The numbers say it all.
Since the advent of social media, no one from Carroll has built a more forceful online presence than Kayd Nissen, who has mastered and monetized TikTok, a video-sharing platform popular with younger Internet users.
Nissen has amassed a celebrity-level profile on TikTok (@kaydnissen) with 390,800 followers and 19.1 million views of his videos, many of them clips centered on Carroll High School baseball and softball and now, Clear Creek Amana football — a high school team near the University of Iowa where the 20-year-old 2019 Carroll High School alum goes to college.
One recent clip of a pensive Amana player garnered 2.3 million views.
“It’s just started to blow up like crazy,” Nissen said.
At times this summer, Nissen pulled in roughly $2,000 a month from TikTok for the traffic he delivered to the social media company.
“It’s helping me purchase equipment that I want,” Nissen said.
With expert curation and choreography, Nissen elevated several CHS players to statewide recognition — and even beyond — with the short, clever video clips.
“I really try to make the audience feel like they know these kids,” he said.
One Carroll High Schooler who enjoyed a star turn on Nissen’s TikTok feed is Tyson Lundstrom, a huge Tiger baseball fan and team manager — and a teen with autism. Tyson got into a game in late June. The opposing team from Perry, the hometown of Lundstrom’s parents, Joel and Kristen, joined in the fun as Tyson got a hit and run — a moment Nissen chronicled warmly. It’s received more than 300,000 views so far — thrilling the Lundstroms and the CHS community, and inspiring others around the nation.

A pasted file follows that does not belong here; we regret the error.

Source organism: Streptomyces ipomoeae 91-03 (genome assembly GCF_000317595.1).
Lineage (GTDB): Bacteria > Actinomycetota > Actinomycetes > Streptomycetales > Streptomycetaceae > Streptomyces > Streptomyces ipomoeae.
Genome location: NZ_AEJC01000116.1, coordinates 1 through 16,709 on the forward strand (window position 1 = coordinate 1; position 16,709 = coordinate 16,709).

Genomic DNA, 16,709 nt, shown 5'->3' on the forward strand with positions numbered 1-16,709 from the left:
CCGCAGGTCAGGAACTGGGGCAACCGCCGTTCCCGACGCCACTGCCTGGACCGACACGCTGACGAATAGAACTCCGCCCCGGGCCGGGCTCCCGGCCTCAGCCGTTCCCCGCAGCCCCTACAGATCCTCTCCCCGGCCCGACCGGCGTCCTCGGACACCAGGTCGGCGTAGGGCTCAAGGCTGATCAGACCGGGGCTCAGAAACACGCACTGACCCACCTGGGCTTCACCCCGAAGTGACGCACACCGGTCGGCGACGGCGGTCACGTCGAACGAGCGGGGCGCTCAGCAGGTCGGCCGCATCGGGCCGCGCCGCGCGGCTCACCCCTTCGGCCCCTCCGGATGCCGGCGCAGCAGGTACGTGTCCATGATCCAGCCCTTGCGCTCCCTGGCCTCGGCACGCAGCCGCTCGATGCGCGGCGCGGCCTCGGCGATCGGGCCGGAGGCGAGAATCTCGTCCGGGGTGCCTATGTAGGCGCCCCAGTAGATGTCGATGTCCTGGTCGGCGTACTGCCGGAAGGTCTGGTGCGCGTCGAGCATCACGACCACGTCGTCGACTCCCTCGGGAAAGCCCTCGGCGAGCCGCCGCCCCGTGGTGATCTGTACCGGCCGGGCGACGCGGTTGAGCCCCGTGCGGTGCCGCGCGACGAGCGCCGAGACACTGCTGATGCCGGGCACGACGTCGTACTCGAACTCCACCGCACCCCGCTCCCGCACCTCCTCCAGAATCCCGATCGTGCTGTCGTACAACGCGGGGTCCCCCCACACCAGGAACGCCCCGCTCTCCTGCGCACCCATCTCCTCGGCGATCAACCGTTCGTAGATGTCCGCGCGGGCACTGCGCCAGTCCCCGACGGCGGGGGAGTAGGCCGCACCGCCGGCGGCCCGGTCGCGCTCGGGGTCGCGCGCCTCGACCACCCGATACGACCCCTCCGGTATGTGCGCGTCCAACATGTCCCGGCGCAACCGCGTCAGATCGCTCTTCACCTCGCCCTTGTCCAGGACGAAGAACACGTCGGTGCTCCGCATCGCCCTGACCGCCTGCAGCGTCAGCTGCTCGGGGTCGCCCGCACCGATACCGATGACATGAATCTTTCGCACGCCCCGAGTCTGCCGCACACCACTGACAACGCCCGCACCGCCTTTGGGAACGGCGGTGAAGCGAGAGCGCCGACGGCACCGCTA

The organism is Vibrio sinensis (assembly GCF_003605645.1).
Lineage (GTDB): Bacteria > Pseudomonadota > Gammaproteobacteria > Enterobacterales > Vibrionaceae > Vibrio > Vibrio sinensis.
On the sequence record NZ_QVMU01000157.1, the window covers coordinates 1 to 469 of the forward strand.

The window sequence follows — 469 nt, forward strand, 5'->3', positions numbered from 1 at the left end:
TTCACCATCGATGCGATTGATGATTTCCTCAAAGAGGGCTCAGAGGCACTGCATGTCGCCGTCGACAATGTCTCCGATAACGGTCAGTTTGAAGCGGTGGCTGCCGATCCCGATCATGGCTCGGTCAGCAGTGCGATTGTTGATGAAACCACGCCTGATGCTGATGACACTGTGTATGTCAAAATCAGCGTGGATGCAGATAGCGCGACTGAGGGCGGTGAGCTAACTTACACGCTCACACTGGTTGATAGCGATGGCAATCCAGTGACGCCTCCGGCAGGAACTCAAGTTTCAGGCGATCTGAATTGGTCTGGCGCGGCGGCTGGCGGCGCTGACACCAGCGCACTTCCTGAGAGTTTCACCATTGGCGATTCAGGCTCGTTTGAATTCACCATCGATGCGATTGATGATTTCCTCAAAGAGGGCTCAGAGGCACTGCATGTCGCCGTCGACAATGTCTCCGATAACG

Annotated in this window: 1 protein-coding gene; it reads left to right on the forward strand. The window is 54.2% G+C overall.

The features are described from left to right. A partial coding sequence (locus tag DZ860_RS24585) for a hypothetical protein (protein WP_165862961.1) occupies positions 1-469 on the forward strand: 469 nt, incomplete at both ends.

“I realized I needed to capture this moment,” Nissen said. “Tyson has been supporting these guys as long as they’ve been there.”
Joel Lundstrom, the provost of the Carroll campus of Des Moines Area Community College, asked his son what it was like to get a hit and Tyson said, “It was awesome!”
Kristen said that the day after Kayd posted the video, she went to the grocery store with Tyson and everyone working and shopping there said to Tyson, “Great job, and we saw your video.”
“It was great to see the families from Perry on social media excited to have been a part of Tyson’s hit,” Joel Lundstrom said. “As much as Tyson loved his moment, I think he has loved riding the bus and being in the dugout every day just as much. It means a lot to be included and accepted.”
As for Nissen, look for his star to continue to rise. He’s had interaction with Major League Baseball. And representatives from singer John Fogerty reached out about collaboration on a video clip tied to the musician’s famous song, “Centerfield” — often known as the “put me in, Coach, I’m ready to play” song in reference to the iconic lines from the catchy tune.
At first, Nissen drew a blank when hearing Fogerty’s name.
“I called my mom and she said, ‘You do not know who John Fogerty is? His song plays every day,’ ” Nissen said.
Nissen, a son of Lance and Nora Nissen, who work at Pella Corp. and Graphic Edge respectively, is double-majoring in journalism and mass communications and sports and recreation management.
A junior in Iowa City, he’s doing some film work with the Iowa Hawkeyes this year as well. He hopes to pursue a career in baseball videography and journalism — but with that said, his football videos from Amana are racking up the views.
Nissen credits the Tiger Vision program at CHS for some early inspiration. He’s also largely self-taught.
“I really just taught myself how to direct video to a certain audience,” Nissen said. “I just found a way to post things people want to watch. It just doesn’t feel like work to me. That’s the main point.”